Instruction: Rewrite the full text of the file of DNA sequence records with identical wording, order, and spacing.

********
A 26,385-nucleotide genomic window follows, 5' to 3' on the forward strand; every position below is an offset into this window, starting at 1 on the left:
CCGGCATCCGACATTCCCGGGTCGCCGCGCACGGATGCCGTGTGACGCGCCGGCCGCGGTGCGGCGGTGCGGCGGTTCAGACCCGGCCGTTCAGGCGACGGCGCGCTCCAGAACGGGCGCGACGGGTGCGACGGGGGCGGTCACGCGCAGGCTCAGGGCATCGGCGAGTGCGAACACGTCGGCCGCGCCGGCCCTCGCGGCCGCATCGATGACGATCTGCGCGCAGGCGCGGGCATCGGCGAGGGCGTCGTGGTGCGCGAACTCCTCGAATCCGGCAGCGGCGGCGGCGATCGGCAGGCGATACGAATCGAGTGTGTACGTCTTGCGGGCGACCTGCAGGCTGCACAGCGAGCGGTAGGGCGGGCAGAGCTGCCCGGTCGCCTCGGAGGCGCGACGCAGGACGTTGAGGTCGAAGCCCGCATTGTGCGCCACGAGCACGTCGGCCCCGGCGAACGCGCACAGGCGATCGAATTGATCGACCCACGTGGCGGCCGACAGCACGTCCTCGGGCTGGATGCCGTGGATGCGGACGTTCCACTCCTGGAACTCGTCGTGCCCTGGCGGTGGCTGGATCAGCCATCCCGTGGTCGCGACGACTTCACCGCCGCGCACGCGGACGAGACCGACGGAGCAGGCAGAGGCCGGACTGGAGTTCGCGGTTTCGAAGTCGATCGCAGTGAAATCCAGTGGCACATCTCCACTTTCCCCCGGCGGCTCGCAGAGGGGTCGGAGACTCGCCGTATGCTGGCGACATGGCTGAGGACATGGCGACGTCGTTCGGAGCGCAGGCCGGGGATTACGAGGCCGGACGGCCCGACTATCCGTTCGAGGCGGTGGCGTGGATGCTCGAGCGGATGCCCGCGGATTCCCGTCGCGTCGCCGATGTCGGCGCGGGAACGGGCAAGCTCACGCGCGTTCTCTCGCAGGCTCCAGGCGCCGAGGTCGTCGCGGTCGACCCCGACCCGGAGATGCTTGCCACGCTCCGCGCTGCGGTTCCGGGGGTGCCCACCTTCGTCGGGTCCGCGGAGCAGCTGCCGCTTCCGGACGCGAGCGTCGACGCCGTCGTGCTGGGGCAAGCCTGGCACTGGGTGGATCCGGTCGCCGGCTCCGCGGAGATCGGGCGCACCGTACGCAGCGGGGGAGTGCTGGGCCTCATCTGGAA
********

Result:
A 26,385-nucleotide genomic window follows, 5' to 3' on the forward strand; every position below is an offset into this window, starting at 1 on the left:
CCGGCATCCGACATTCCCGGGTCGCCGCGCACGGATGCCGTGTGACGCGCCGGCCGCGGTGCGGCGGTGCGGCGGTTCAGACCCGGCCGTTCAGGCGACGGCGCGCTCCAGAACGGGCGCGACGGGTGCGACGGGGGCGGTCACGCGCAGGCTCAGGGCATCGGCGAGTGCGAACACGTCGGCCGCGCCGGCCCTCGCGGCCGCATCGATGACGATCTGCGCGCAGGCGCGGGCATCGGCGAGGGCGTCGTGGTGCGCGAACTCCTCGAATCCGGCAGCGGCGGCGGCGATCGGCAGGCGATACGAATCGAGTGTGTACGTCTTGCGGGCGACCTGCAGGCTGCACAGCGAGCGGTAGGGCGGGCAGAGCTGCCCGGTCGCCTCGGAGGCGCGACGCAGGACGTTGAGGTCGAAGCCCGCATTGTGCGCCACGAGCACGTCGGCCCCGGCGAACGCGCACAGGCGATCGAATTGATCGACCCACGTGGCGGCCGACAGCACGTCCTCGGGCTGGATGCCGTGGATGCGGACGTTCCACTCCTGGAACTCGTCGTGCCCTGGCGGTGGCTGGATCAGCCATCCCGTGGTCGCGACGACTTCACCGCCGCGCACGCGGACGAGACCGACGGAGCAGGCAGAGGCCGGACTGGAGTTCGCGGTTTCGAAGTCGATCGCAGTGAAATCCAGTGGCACATCTCCACTTTCCCCCGGCGGCTCGCAGAGGGGTCGGAGACTCGCCGTATGCTGGCGACATGGCTGAGGACATGGCGACGTCGTTCGGAGCGCAGGCCGGGGATTACGAGGCCGGACGGCCCGACTATCCGTTCGAGGCGGTGGCGTGGATGCTCGAGCGGATGCCCGCGGATTCCCGTCGCGTCGCCGATGTCGGCGCGGGAACGGGCAAGCTCACGCGCGTTCTCTCGCAGGCTCCAGGCGCCGAGGTCGTCGCGGTCGACCCCGACCCGGAGATGCTTGCCACGCTCCGCGCTGCGGTTCCGGGGGTGCCCACCTTCGTCGGGTCCGCGGAGCAGCTGCCGCTTCCGGACGCGAGCGTCGACGCCGTCGTGCTGGGGCAAGCCTGGCACTGGGTGGATCCGGTCGCCGGCTCCGCGGAGATCGGGCGCACCGTACGCAGCGGGGGAGTGCTGGGCCTCATCTGGAA